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Top 10 Ways to Get a Good Night’s Sleep

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Updated October 30, 2008

Your “sleep hygiene” describes your sleep habits. By improving your sleep habits, you can increase your chance of falling asleep fast, staying asleep and sleeping between seven to nine hours each night. A good night’s sleep has many health benefits. Most importantly, you will feel great.

1. Only Sleep and Have Sex in the Bedroom

The bedroom should be used only for sleep and sex. That means no reading in bed and no TV in bed. Doing these things (or anything else) confuses your body, making it difficult to fall asleep. Give yourself about 15 minutes to fall asleep. If you haven’t fallen asleep by then, get out of bed until you are sleepy. You can do some quiet reading (pick something boring), but avoid TVs and computer screens. Remember, your goal is to train yourself to fall asleep quickly. Reading a stimulating book, watching TV or doing anything else undermines that.

2. Keep a Schedule

Go to bed and wake up at the same time every day. This will train your body to sleep on a schedule. If you can maintain this schedule for several weeks, you will probably find yourself falling asleep faster and feeling more refreshed. Do not sleep in on weekends or stay up late. Your body adjusts to changes in your sleep schedule at a rate of one hour per day. That means if you wake up at 6:30 a.m. on weekdays, but 8:30 a.m. on weekends, you need two days to adjust. You won’t be sleeping well again until Wednesday each week.

3. Make a Bedtime Ritual

Create a nightly ritual to signal that it is time to sleep. Start the ritual about 30 minutes before you lie down to help release stressful thoughts and be ready to sleep when you lie down. A little quiet reading (not in bed) or a warm bath can be great. Avoid watching TV, since it stimulates your brain.

4. Exercise Daily

Daily exercise will improve your chances of falling asleep quickly and sleeping deeply. Try to exercise early in the day and never within three hours of bedtime. Exercising too late in the day can make it difficult for you to fall asleep. A daily exercise habit will not only improve your sleep hygiene, but it will also improve your overall health.

5. Get Some Sunlight

Sunlight helps regulate your circadian clock and make you feel sleepy at night by stimulating your body to produce melatonin (a hormone that regulates your sleep cycle). You need exposure to bright light every day. Morning sunlight exposure can be especially helpful. Be sure to open the drapes every morning to let light in.

6. Avoid Caffeine in the Afternoon

Some people are caffeine sensitive and cannot drink any coffee, tea or other caffeinated beverage up to six hours before bedtime. If you are having trouble sleeping, try avoiding all afternoon and evening caffeine.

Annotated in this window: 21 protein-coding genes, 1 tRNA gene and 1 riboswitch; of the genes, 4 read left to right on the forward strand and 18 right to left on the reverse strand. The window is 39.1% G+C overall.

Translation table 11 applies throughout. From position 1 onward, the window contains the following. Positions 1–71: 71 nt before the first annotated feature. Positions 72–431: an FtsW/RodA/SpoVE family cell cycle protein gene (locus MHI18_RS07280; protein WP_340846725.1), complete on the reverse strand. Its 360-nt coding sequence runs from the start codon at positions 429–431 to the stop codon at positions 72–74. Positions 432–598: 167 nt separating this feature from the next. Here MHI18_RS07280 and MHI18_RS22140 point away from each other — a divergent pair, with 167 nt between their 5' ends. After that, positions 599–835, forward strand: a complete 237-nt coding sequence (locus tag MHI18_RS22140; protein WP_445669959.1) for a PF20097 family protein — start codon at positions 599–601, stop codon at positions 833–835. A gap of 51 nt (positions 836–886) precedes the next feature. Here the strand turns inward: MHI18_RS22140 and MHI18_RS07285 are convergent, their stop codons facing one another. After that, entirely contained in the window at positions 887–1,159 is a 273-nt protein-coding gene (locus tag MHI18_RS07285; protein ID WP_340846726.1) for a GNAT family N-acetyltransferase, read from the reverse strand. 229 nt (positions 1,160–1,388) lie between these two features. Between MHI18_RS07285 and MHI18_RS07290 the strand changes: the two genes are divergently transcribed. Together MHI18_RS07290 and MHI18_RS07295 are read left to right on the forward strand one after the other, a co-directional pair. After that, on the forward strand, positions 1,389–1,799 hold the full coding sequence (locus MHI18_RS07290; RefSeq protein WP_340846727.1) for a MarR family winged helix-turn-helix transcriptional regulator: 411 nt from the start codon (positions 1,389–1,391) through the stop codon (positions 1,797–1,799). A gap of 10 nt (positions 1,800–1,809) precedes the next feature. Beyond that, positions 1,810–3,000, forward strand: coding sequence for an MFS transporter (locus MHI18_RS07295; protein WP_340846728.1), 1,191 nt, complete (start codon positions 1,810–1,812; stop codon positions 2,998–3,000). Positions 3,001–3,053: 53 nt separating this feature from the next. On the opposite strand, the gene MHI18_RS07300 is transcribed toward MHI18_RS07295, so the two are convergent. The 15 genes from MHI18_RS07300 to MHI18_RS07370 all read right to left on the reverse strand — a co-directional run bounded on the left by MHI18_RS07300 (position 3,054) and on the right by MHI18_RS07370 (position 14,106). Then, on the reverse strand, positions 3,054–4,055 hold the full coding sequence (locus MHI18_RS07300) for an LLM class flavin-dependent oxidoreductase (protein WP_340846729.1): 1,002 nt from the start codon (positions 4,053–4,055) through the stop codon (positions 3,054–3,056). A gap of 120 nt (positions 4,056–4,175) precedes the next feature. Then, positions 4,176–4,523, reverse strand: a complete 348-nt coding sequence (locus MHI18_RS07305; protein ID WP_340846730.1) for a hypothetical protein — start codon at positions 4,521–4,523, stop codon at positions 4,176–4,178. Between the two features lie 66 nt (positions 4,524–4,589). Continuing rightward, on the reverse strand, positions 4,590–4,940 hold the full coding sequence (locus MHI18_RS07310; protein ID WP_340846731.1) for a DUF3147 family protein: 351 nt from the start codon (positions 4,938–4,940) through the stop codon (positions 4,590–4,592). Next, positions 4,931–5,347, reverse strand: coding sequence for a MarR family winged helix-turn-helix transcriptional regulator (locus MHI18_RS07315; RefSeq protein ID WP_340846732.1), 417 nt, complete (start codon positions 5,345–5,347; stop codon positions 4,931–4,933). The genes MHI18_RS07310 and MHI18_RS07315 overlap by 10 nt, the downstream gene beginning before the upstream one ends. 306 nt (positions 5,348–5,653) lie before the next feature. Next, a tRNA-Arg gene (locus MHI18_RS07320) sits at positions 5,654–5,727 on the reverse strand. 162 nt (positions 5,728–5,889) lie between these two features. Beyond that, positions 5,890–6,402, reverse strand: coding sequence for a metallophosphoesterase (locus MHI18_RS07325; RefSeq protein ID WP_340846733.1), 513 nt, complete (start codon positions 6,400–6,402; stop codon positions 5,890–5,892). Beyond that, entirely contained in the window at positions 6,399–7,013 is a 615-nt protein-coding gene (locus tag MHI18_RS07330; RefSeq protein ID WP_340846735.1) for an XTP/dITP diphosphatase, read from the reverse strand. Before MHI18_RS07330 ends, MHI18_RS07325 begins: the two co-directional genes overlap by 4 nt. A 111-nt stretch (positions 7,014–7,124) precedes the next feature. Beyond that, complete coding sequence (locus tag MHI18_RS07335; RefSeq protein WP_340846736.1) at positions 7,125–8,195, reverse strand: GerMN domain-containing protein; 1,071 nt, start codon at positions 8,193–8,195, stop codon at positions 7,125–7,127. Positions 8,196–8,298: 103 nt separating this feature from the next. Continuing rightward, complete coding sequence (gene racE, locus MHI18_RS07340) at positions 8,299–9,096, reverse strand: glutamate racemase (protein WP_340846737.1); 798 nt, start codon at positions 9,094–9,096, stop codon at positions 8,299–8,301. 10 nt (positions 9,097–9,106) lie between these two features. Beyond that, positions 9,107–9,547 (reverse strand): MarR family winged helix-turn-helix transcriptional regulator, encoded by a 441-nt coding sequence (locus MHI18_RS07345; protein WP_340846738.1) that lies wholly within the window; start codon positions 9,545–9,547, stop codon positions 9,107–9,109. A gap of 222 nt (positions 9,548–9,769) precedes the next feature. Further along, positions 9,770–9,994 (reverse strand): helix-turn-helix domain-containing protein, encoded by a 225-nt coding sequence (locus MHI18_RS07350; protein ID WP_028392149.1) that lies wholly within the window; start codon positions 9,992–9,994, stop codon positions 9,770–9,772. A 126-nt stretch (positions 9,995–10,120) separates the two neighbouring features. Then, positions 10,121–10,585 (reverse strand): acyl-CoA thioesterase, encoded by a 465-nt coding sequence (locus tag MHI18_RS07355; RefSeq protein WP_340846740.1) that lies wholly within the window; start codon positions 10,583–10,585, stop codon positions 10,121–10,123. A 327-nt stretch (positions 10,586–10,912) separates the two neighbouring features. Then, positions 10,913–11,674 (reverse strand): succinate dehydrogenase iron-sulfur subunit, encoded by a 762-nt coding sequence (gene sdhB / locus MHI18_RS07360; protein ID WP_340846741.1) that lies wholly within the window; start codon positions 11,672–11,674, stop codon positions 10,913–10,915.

7. Make Your Bedroom Dark

The contrast between light during the day and dark at night helps reinforce your body’s natural rhythms. By making your bedroom dark at night, you will be able to fall asleep faster and stay asleep longer. Closing drapes and doors can help reduce the light in your bedroom.

8. Avoid Alcohol

That small glass of wine can make it more difficult to stay asleep. After an evening drink, you might fall asleep just fine, but you will likely wake up in the middle of the night. This effect is caused by a rebound in blood sugar and withdrawal from the alcohol after it is metabolized. Try avoiding alcohol before sleep and see if you sleep more soundly. For every drink you have, give your body at least an hour to process it before trying to fall asleep.

9. Don't Smoke

The nicotine in cigarettes is a stimulant that will keep you awake, which is just one of the things that smoking does to your body. If you smoke, many resources are available to help you quit. The benefits quitting include better sleep, a longer life, more energy and saving money. Smokers also may wake up early due to nicotine withdrawal.

10. See a Doctor

Finally, if these lifestyle changes don’t help, contact your doctor. You may have a sleep disorder or just may need some temporary help getting yourself in good ‘sleep shape.’

More on Improving Your Sleep

More on Sleep Disorders and Sleep Problems

Sources:

National Institutes of Health; National Heart, Lung and Blood Institute. Your Guide to Healthy Sleep. NIH Publication No. 06-5271.

NIH Senior Health Sleep and Aging.

National Institute of Neurological Disorders and Stroke Brain Basics: Understanding Sleep.

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Getting Children on the Road to a Good Night's Sleep
Sleep Well During Pregnancy

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